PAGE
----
Cape grandmom among 22 South Africans stuck in Syria's al-Hol camp

Children play inside a tent that is now the home a Cape Town woman living in the al-Hol camp in Syria.

Children play inside a tent that is now the home a Cape Town woman living in the al-Hol camp in Syria.

Published Mar 3, 2019


Durban - A Cape Town grandmother is among 22 South Africans, some of whom are Islamic State (IS) sympathisers, trying to return home but are unable to do so.

The 50-year-old woman, who travelled to Syria four years ago, hoped to bring back her brother and his family, from the self-proclaimed caliphate, but was taken hostage.

Her daughter, who asked not to be named, said they were concerned about her mother’s well being and wanted to get her back home.

The woman is living in the al-Hol camp in Baghouz, in Syria’s northern Hassakeh province.

“She desperately wants to be home with family.”

The daughter said her mother entered Syria to search for her younger brother, his wife and three children.

“My mother learnt that her brother and his daughter were killed in a bombing incident and the rest of his family was displaced. She paid a guide to get her to the caliphate, but when she tried to leave she was not allowed to do so.

“She said about 50000 people lived at the al-Hol camp and that the conditions were challenging. There are no proper ablution or medical facilities and airborne diseases are rife.

“My mother said she escaped IS only to end up in this camp where women and children lose their minds and die.”

The daughter said they hoped the Department of International Relations and Co-operation would secure her release and safe passage to the airport.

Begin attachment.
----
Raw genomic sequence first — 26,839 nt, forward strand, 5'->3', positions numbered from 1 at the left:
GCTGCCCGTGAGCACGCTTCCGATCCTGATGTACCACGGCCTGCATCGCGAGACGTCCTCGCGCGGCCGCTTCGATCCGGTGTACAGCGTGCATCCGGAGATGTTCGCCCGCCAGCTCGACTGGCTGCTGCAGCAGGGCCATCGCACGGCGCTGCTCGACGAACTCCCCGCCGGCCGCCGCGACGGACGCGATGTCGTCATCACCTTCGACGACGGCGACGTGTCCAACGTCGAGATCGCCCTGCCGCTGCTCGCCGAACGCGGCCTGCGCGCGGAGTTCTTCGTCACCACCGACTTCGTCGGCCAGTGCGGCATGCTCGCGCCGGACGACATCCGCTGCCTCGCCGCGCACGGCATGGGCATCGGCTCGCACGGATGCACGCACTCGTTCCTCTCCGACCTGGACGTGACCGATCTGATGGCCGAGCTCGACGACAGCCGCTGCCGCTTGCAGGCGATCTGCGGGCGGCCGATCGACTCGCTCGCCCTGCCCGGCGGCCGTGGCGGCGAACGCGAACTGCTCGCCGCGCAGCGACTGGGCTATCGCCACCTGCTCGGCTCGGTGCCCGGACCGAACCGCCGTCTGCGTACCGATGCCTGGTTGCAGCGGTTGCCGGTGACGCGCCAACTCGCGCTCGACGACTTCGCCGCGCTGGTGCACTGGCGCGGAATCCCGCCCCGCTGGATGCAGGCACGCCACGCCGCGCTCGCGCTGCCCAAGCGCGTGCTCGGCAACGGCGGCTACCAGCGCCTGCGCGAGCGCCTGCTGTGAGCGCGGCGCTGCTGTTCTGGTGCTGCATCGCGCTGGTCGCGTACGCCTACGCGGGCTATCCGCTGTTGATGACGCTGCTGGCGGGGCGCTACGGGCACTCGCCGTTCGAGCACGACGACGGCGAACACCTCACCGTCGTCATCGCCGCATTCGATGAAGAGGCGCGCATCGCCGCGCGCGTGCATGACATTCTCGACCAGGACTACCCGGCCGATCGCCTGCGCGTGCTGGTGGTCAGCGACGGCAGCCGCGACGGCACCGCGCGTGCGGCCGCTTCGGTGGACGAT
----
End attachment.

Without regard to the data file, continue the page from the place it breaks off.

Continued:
However, department spokesperson Ndivhuwa Mabaya said: “We don’t get involved in things like that, we offer consular services and non-financial help. We can only process documents for her return once she’s made an application.”

Mabaya would not confirm whether the woman had made an application. “That is privileged information and can only be made public if the applicant gave us consent.”

Jasmine Opperman, director for Terrorism Research and Analysis Consortium, said she was familiar with the woman.

“It’s not surprising that South Africans want to return now that the situation in Syria has changed,” said Opperman.

Five years ago, IS attracted thousands worldwide, but has since crumbled.

“We must be careful of underplaying the underlying risk presented by each person, but we don’t want to do what some Western states are doing, which is to revoke citizenships.

“They are South Africans at the end of the day. They have a right to fair trial which they will not get in Syria and Iraq.”

Opperman said adults should be brought back in a strict and controlled manner and subjected to a de-radicalisation programme, in co-operation with Muslim communities.

Imtiaz Sooliman, of the Gift of the Givers, said he knew of 23 South Africans in Syria, including the Cape Town grandmother as well as photojournalist Shiraaz Mohamed. Mohamed was captured in Syria, on his way back to the Turkish border in 2017.

“I have spoken to the department and the SA embassy in Turkey and asked that every effort be made to bring them back, especially children,” said Sooliman.

Sunday Tribune

Related Topics: